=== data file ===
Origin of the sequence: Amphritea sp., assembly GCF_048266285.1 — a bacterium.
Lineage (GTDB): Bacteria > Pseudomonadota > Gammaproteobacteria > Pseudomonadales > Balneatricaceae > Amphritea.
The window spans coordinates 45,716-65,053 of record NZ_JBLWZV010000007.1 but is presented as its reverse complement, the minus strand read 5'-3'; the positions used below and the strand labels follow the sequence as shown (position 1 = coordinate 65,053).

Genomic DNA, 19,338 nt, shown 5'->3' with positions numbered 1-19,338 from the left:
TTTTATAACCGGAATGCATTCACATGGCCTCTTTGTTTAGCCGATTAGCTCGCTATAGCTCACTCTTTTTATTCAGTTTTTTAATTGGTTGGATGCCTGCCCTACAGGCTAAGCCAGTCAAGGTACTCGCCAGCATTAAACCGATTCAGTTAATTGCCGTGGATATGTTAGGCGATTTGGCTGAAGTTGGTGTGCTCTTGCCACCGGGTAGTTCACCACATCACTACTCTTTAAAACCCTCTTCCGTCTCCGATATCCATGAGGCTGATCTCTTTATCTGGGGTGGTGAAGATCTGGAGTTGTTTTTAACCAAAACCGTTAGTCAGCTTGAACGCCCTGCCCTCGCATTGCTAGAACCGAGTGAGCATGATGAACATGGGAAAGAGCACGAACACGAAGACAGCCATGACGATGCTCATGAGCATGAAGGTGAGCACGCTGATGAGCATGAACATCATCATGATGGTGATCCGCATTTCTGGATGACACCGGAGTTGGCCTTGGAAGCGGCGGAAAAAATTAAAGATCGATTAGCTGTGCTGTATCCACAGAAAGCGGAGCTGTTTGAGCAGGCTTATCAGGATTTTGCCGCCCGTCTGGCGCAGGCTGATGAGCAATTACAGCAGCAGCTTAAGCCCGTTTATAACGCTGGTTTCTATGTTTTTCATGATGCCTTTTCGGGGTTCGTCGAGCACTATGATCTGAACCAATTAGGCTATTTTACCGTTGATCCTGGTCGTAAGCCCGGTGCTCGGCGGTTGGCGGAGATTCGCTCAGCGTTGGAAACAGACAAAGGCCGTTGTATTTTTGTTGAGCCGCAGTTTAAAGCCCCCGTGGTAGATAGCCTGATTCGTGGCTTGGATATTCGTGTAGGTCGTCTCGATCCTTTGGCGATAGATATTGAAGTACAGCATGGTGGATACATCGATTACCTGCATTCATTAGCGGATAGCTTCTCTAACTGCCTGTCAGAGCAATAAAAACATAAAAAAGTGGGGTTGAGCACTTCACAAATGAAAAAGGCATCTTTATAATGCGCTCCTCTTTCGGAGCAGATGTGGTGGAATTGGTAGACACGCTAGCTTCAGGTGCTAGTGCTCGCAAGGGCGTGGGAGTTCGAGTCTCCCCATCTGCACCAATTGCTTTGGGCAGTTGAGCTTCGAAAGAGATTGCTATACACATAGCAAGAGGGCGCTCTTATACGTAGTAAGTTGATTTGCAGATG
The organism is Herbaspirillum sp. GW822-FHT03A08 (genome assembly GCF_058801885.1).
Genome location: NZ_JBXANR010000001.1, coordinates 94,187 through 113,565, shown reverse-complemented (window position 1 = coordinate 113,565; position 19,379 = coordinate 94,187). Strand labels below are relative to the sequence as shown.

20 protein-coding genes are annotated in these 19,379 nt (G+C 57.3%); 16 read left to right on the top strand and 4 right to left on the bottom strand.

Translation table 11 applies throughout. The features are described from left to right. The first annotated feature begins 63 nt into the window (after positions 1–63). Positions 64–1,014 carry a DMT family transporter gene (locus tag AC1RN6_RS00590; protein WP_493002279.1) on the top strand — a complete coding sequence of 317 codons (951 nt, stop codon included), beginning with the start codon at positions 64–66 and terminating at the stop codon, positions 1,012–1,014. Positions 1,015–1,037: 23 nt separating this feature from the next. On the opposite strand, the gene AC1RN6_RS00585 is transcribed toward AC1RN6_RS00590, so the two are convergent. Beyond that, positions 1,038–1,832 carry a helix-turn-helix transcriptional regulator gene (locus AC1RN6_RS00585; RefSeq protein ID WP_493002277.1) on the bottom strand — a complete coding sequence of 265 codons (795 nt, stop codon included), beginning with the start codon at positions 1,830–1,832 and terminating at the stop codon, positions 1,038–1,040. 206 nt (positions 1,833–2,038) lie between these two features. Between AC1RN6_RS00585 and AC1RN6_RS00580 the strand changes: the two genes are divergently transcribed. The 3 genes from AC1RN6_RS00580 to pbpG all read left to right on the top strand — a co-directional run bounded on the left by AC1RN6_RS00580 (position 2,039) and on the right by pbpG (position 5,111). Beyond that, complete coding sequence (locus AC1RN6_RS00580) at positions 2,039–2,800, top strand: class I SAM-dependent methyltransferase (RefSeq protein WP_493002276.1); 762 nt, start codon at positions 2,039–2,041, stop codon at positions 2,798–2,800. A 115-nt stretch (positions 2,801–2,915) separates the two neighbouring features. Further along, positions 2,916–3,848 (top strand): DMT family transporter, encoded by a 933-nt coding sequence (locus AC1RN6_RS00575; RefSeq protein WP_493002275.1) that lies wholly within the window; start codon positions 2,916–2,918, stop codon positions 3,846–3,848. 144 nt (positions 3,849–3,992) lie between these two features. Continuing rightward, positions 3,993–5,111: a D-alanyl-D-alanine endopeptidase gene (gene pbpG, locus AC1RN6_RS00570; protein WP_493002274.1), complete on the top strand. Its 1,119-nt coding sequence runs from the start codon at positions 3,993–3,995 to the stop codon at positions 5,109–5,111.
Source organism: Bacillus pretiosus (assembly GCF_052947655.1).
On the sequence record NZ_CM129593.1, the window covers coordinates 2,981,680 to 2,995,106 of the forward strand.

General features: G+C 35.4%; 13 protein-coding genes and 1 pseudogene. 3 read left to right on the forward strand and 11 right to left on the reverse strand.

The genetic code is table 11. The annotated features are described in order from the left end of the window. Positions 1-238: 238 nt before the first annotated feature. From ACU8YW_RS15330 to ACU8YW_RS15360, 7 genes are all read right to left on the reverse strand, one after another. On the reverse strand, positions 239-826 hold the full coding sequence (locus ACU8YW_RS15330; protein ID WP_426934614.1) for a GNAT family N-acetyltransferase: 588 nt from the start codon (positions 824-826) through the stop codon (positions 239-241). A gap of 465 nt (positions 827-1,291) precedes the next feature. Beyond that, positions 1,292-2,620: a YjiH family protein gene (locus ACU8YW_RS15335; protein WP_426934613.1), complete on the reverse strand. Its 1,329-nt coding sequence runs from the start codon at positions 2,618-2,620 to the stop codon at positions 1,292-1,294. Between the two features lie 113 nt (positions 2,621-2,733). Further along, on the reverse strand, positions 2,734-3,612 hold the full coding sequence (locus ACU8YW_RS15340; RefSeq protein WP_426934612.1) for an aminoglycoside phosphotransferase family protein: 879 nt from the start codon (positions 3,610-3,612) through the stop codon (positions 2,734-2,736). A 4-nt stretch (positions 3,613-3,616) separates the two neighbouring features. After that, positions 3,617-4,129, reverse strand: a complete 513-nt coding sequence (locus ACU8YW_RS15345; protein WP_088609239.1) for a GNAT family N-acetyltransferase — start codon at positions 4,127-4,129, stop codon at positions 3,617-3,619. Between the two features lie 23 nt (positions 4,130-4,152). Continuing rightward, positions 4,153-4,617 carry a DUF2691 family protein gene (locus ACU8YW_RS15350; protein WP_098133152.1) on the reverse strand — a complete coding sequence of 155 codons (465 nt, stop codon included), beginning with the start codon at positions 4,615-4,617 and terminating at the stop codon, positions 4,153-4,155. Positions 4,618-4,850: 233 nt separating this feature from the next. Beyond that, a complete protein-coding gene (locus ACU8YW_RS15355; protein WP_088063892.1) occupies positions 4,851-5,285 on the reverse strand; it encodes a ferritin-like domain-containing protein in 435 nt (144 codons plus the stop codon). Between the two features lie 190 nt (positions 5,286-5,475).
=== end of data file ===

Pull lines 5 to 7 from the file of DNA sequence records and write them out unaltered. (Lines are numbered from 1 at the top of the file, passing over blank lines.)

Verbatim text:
TTTTATAACCGGAATGCATTCACATGGCCTCTTTGTTTAGCCGATTAGCTCGCTATAGCTCACTCTTTTTATTCAGTTTTTTAATTGGTTGGATGCCTGCCCTACAGGCTAAGCCAGTCAAGGTACTCGCCAGCATTAAACCGATTCAGTTAATTGCCGTGGATATGTTAGGCGATTTGGCTGAAGTTGGTGTGCTCTTGCCACCGGGTAGTTCACCACATCACTACTCTTTAAAACCCTCTTCCGTCTCCGATATCCATGAGGCTGATCTCTTTATCTGGGGTGGTGAAGATCTGGAGTTGTTTTTAACCAAAACCGTTAGTCAGCTTGAACGCCCTGCCCTCGCATTGCTAGAACCGAGTGAGCATGATGAACATGGGAAAGAGCACGAACACGAAGACAGCCATGACGATGCTCATGAGCATGAAGGTGAGCACGCTGATGAGCATGAACATCATCATGATGGTGATCCGCATTTCTGGATGACACCGGAGTTGGCCTTGGAAGCGGCGGAAAAAATTAAAGATCGATTAGCTGTGCTGTATCCACAGAAAGCGGAGCTGTTTGAGCAGGCTTATCAGGATTTTGCCGCCCGTCTGGCGCAGGCTGATGAGCAATTACAGCAGCAGCTTAAGCCCGTTTATAACGCTGGTTTCTATGTTTTTCATGATGCCTTTTCGGGGTTCGTCGAGCACTATGATCTGAACCAATTAGGCTATTTTACCGTTGATCCTGGTCGTAAGCCCGGTGCTCGGCGGTTGGCGGAGATTCGCTCAGCGTTGGAAACAGACAAAGGCCGTTGTATTTTTGTTGAGCCGCAGTTTAAAGCCCCCGTGGTAGATAGCCTGATTCGTGGCTTGGATATTCGTGTAGGTCGTCTCGATCCTTTGGCGATAGATATTGAAGTACAGCATGGTGGATACATCGATTACCTGCATTCATTAGCGGATAGCTTCTCTAACTGCCTGTCAGAGCAATAAAAACATAAAAAAGTGGGGTTGAGCACTTCACAAATGAAAAAGGCATCTTTATAATGCGCTCCTCTTTCGGAGCAGATGTGGTGGAATTGGTAGACACGCTAGCTTCAGGTGCTAGTGCTCGCAAGGGCGTGGGAGTTCGAGTCTCCCCATCTGCACCAATTGCTTTGGGCAGTTGAGCTTCGAAAGAGATTGCTATACACATAGCAAGAGGGCGCTCTTATACGTAGTAAGTTGATTTGCAGATG
The organism is Herbaspirillum sp. GW822-FHT03A08 (genome assembly GCF_058801885.1).
Genome location: NZ_JBXANR010000001.1, coordinates 94,187 through 113,565, shown reverse-complemented (window position 1 = coordinate 113,565; position 19,379 = coordinate 94,187). Strand labels below are relative to the sequence as shown.